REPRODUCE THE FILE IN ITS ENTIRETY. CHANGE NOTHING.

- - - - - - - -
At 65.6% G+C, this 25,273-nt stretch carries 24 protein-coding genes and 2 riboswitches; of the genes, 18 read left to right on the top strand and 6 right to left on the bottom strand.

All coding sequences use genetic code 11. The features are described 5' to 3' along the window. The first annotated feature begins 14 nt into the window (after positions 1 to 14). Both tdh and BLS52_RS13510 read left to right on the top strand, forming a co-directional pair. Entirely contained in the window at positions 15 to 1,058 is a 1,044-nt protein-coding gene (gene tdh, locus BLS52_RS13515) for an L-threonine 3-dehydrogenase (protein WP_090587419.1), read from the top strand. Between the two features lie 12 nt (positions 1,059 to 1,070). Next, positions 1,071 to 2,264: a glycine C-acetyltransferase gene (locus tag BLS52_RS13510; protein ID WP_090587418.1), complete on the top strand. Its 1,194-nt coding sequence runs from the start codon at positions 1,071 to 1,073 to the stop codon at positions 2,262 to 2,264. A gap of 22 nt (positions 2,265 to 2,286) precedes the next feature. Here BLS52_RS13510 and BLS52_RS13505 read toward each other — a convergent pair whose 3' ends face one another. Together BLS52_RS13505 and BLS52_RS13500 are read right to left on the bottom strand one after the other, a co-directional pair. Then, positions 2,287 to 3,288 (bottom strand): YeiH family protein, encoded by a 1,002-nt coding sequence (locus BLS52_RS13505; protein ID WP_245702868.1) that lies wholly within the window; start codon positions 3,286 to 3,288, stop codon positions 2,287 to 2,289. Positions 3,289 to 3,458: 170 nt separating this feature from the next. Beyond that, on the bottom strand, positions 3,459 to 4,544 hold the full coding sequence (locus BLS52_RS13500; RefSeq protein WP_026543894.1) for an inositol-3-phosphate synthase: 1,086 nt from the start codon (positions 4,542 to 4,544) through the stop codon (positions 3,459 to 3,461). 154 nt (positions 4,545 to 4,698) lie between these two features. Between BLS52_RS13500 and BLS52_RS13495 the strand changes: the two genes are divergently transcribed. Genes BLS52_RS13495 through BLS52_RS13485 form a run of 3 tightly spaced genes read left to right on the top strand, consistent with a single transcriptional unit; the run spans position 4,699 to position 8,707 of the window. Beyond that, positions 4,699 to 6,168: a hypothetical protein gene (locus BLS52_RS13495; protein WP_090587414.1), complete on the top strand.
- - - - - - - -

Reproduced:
At 65.6% G+C, this 25,273-nt stretch carries 24 protein-coding genes and 2 riboswitches; of the genes, 18 read left to right on the top strand and 6 right to left on the bottom strand.

All coding sequences use genetic code 11. The features are described 5' to 3' along the window. The first annotated feature begins 14 nt into the window (after positions 1 to 14). Both tdh and BLS52_RS13510 read left to right on the top strand, forming a co-directional pair. Entirely contained in the window at positions 15 to 1,058 is a 1,044-nt protein-coding gene (gene tdh, locus BLS52_RS13515) for an L-threonine 3-dehydrogenase (protein WP_090587419.1), read from the top strand. Between the two features lie 12 nt (positions 1,059 to 1,070). Next, positions 1,071 to 2,264: a glycine C-acetyltransferase gene (locus tag BLS52_RS13510; protein ID WP_090587418.1), complete on the top strand. Its 1,194-nt coding sequence runs from the start codon at positions 1,071 to 1,073 to the stop codon at positions 2,262 to 2,264. A gap of 22 nt (positions 2,265 to 2,286) precedes the next feature. Here BLS52_RS13510 and BLS52_RS13505 read toward each other — a convergent pair whose 3' ends face one another. Together BLS52_RS13505 and BLS52_RS13500 are read right to left on the bottom strand one after the other, a co-directional pair. Then, positions 2,287 to 3,288 (bottom strand): YeiH family protein, encoded by a 1,002-nt coding sequence (locus BLS52_RS13505; protein ID WP_245702868.1) that lies wholly within the window; start codon positions 3,286 to 3,288, stop codon positions 2,287 to 2,289. Positions 3,289 to 3,458: 170 nt separating this feature from the next. Beyond that, on the bottom strand, positions 3,459 to 4,544 hold the full coding sequence (locus BLS52_RS13500; RefSeq protein WP_026543894.1) for an inositol-3-phosphate synthase: 1,086 nt from the start codon (positions 4,542 to 4,544) through the stop codon (positions 3,459 to 3,461). 154 nt (positions 4,545 to 4,698) lie between these two features. Between BLS52_RS13500 and BLS52_RS13495 the strand changes: the two genes are divergently transcribed. Genes BLS52_RS13495 through BLS52_RS13485 form a run of 3 tightly spaced genes read left to right on the top strand, consistent with a single transcriptional unit; the run spans position 4,699 to position 8,707 of the window. Beyond that, positions 4,699 to 6,168: a hypothetical protein gene (locus BLS52_RS13495; protein WP_090587414.1), complete on the top strand.